It's a pity that this seems necessary, but I think they deserve kudos for doing it, given that it will likely cause at least a small drop in ad revenue (less discussion on-site == fewer and shorter visits).

However, there are good counter-arguments, including this article:
http://boundaryvision.com/2013/09/25/please-dont-blindly-follow-popscis-lead-and-get-rid-of-comment-spaces/
which... more »

Starting today, PopularScience.com will no longer accept comments on new articles. Here's why.___It's unfortunate that they've deemed this necessary, but they seem to have data on their side - this is a principled move intended to reduce the polarizing effect of the existence of even a minority of asinine comments.

And because comments sections tend to be a grotesque reflection of the media culture surrounding them, the cynical work of undermining bedrock scientific doctrine is now being done beneath our own stories, within a website devoted to championing science.

It's a pity that this seems necessary, but I think they deserve kudos for doing it, given that it will likely cause at least a small drop in ad revenue (less discussion on-site == fewer and shorter visits).

However, there are good counter-arguments, including this article:
http://boundaryvision.com/2013/09/25/please-dont-blindly-follow-popscis-lead-and-get-rid-of-comment-spaces/
which looks at the study used to justify the change, and argues that Popular Science mis-interpreted and exaggerated the results, and then goes on to highlight the tremendous value that can be found in comment sections.

I wonder whether forcing people to discuss science articles in smaller external communities rather than together on articles from major publications might also contribute to the problem of filter bubbles, since now those at the edges of science-denying communities will be likely to have greater immersion in their echo chambers and even less contact with experts.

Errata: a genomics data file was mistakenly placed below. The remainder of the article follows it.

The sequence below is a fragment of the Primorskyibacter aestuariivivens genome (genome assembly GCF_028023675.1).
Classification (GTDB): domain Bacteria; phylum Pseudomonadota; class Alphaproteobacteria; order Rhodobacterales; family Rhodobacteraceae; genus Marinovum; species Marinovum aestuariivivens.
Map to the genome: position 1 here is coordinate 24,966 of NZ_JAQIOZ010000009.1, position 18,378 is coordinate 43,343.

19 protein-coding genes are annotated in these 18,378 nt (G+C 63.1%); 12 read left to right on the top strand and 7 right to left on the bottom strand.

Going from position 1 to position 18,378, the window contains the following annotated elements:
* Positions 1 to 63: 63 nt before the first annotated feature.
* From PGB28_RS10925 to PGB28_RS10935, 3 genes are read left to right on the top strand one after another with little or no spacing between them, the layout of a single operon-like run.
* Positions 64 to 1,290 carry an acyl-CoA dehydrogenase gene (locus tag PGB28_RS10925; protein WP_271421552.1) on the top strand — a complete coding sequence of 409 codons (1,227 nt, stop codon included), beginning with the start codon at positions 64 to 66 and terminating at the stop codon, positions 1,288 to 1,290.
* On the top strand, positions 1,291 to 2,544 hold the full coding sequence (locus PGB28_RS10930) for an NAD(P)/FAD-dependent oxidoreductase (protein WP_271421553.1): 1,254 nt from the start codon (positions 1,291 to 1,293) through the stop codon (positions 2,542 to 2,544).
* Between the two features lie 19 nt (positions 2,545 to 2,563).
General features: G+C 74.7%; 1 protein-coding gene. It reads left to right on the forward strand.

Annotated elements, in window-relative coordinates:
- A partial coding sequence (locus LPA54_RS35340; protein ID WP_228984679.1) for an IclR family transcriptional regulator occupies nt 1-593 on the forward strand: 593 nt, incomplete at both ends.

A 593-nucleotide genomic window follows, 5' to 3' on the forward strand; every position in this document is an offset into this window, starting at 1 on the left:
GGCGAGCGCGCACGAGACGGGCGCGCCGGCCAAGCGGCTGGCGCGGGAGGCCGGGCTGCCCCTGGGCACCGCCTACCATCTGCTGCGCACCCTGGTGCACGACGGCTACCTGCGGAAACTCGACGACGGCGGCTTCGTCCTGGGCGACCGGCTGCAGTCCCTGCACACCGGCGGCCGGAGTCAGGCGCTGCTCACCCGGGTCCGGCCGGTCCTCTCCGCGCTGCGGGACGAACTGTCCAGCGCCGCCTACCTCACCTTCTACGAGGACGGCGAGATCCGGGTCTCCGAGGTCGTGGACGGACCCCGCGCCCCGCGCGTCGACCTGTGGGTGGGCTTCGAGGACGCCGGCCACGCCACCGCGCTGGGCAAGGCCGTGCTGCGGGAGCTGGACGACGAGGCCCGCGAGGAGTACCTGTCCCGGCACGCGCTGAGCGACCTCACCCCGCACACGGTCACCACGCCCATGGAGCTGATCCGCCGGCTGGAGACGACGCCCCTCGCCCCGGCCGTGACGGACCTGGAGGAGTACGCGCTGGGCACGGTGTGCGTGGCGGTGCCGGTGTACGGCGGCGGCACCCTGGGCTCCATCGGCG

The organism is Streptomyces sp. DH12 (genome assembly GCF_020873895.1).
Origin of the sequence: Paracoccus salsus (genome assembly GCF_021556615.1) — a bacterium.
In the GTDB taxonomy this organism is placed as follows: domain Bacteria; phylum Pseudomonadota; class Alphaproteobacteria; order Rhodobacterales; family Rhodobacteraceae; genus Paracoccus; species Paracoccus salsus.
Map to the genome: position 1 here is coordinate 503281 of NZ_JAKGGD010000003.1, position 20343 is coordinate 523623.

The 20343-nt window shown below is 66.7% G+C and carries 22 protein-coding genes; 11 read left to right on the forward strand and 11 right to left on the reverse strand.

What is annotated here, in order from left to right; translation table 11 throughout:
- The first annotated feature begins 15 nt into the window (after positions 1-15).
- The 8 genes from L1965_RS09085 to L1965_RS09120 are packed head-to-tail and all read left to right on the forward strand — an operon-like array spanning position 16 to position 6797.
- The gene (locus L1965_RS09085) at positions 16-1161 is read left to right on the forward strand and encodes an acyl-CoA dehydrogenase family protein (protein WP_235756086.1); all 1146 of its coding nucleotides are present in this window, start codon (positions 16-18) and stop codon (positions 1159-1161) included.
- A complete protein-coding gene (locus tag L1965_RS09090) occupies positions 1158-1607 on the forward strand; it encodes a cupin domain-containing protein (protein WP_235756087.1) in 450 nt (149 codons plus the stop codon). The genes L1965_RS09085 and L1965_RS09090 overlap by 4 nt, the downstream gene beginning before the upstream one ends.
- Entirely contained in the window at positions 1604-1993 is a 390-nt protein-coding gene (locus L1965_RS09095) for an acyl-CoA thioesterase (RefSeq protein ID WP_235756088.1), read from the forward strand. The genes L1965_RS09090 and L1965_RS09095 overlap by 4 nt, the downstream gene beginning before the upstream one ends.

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2013-09-24 18:45:23 (0 comments, 0 reshares, 3 +1s)Open 

There is evidence suggesting that happiness actually improves the odds of achieving success (in a variety of metrics). This is a fun little (far-too-small-for-statistical-significance) test of the impact of happiness on problem-solving ability, nicely presented and properly disclaimed.

h/t +Paula Rizzuto who posts all sorts of interesting things on a wide range of topics.

I love Soul Pancake. It's so much fun.___There is evidence suggesting that happiness actually improves the odds of achieving success (in a variety of metrics). This is a fun little (far-too-small-for-statistical-significance) test of the impact of happiness on problem-solving ability, nicely presented and properly disclaimed.

h/t +Paula Rizzuto who posts all sorts of interesting things on a wide range of topics.

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2013-09-24 17:42:34 (0 comments, 0 reshares, 0 +1s)Open 

This looks quite useful for all and could be particularly useful in really really important situations, i.e. the drafting of new constitutions.

The project itself can be found here:
https://www.constituteproject.org/

It's nicely presented and easy to browse.

h/t +Idrialis Castillo, who posts a wide variety of fascinating science/tech-related links.

Every year approximately five new constitutions are written, and 20-30 are amended or revised. A critical part of drafting a new constitution is referencing and comparing existing constitutional documents—but until now, these documents have been hard to access. With this in mind, +Google Ideas supported the Comparative Constitutions Project to build and launch Constitute (http://goo.gl/wj3iIO)—a new site that digitizes the world's constitutions and makes them searchable by anyone. ___This looks quite useful for all and could be particularly useful in really really important situations, i.e. the drafting of new constitutions.